This is one of the finest and best conserved
buildings of the series of “fortress-monasteries”
that dotted the North African coastline to serve
both as defences against assailants come from
overseas and as a place for spiritual retreats.
The Sousse Ribat was built at the end of the
VIIIth century. Its architectural style is broadly
inspired by the style of the Byzantines who preceded
the Arab conquerors on African soil. In fact,
building materials reclaimed from Antiquity were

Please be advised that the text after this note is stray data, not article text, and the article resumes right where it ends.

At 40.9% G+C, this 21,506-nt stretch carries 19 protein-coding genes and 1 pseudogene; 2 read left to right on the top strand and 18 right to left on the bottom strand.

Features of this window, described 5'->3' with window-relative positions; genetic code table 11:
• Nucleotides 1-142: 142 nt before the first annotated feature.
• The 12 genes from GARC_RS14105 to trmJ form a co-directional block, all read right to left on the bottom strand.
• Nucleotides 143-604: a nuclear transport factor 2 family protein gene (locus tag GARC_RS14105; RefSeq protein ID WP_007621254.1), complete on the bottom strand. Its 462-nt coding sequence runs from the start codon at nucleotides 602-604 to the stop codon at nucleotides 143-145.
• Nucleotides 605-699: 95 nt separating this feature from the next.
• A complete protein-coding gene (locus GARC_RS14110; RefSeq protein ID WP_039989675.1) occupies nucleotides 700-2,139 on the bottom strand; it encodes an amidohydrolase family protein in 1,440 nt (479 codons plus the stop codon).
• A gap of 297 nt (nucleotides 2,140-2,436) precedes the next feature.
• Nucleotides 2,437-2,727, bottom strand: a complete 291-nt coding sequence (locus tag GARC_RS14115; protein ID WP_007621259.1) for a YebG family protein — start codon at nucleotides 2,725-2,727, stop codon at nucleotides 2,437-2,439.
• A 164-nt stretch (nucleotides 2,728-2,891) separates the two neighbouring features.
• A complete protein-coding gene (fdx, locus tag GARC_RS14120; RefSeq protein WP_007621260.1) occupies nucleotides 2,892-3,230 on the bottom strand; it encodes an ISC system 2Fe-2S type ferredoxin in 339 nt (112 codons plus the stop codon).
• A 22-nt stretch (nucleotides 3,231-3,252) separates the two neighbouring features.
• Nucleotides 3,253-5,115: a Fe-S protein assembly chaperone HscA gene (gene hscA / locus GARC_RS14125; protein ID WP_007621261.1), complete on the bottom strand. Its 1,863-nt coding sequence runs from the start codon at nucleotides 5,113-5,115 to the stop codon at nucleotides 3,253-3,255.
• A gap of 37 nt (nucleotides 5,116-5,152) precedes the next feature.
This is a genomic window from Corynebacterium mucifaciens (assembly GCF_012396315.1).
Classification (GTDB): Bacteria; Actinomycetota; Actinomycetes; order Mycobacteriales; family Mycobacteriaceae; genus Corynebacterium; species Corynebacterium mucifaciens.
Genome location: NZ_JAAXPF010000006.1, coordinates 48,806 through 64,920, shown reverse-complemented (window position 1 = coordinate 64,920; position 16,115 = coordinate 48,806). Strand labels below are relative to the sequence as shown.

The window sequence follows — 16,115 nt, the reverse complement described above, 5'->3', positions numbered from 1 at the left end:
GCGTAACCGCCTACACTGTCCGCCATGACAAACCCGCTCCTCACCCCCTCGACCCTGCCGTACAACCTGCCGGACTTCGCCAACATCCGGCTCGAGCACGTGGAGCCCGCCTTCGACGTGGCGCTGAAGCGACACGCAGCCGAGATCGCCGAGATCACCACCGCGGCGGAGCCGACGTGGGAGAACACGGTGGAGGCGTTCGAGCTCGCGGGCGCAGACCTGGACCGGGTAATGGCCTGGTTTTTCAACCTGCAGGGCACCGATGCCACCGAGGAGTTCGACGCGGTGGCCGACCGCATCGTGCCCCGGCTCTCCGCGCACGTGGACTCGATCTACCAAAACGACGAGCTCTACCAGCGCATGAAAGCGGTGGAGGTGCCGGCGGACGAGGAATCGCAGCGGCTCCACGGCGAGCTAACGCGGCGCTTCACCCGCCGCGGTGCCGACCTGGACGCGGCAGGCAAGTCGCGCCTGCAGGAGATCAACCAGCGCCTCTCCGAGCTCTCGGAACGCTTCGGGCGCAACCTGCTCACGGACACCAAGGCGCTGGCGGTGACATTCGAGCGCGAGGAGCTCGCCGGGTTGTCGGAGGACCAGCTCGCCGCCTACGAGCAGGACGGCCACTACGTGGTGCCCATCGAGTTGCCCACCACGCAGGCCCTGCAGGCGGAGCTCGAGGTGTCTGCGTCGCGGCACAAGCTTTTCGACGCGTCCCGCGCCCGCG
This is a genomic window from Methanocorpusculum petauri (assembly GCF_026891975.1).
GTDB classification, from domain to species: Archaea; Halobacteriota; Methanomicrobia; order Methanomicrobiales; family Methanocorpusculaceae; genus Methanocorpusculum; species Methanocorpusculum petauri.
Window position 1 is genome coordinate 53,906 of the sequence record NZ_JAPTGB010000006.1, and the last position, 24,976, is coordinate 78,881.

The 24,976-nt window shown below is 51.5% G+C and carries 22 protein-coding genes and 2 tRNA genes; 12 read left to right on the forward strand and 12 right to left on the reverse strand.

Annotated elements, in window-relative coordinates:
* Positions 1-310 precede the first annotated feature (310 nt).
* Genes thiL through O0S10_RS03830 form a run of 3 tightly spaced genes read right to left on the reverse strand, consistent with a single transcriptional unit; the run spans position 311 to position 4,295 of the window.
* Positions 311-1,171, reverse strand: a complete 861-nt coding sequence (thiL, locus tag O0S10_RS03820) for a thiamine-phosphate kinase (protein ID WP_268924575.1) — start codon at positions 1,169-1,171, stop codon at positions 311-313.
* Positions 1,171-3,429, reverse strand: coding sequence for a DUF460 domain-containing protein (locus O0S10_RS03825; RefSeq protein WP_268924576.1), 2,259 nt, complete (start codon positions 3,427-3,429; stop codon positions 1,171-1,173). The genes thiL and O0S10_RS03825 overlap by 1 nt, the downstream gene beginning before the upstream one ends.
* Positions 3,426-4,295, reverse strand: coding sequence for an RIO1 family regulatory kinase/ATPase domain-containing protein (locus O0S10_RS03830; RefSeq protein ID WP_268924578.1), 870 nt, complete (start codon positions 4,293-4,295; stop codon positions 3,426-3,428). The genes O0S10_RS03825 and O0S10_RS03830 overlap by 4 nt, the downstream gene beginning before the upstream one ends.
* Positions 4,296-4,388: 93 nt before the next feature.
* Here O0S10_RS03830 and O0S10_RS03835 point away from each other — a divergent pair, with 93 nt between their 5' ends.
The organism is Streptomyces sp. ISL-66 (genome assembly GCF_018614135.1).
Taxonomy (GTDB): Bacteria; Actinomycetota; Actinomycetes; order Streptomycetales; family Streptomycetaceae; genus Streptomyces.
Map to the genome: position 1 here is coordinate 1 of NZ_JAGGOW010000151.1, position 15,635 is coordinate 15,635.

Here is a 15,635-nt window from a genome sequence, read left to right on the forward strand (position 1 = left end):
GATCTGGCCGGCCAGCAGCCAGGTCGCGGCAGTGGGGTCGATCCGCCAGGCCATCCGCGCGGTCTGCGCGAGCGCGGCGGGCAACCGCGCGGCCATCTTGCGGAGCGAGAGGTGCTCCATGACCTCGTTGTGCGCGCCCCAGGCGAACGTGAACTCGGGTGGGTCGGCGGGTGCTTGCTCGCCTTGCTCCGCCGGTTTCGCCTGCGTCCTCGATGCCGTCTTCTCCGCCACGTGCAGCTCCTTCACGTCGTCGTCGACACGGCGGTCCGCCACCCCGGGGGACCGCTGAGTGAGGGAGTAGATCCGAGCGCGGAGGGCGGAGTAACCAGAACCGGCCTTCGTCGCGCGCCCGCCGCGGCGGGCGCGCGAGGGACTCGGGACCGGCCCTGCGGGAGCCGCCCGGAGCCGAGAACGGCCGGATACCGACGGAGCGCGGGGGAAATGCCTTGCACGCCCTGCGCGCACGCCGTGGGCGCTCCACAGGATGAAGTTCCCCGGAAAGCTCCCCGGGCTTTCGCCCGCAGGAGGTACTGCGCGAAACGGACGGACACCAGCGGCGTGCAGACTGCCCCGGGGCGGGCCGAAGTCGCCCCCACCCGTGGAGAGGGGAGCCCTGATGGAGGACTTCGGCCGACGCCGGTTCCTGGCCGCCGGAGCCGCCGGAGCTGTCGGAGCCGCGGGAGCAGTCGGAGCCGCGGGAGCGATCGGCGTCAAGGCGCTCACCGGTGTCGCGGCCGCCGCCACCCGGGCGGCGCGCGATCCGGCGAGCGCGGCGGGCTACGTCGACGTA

extensively used in the construction of the monument.
Behind the sturdy crenellated walls surmounted
by a watchtower that also served as a minaret,
the building is built on two levels opening on
a courtyard entirely bordered with arcaded porticos.
The upper level contained the austere cells of
“solider-monks”, while the entire
southern wing is occupied by the vast prayer room.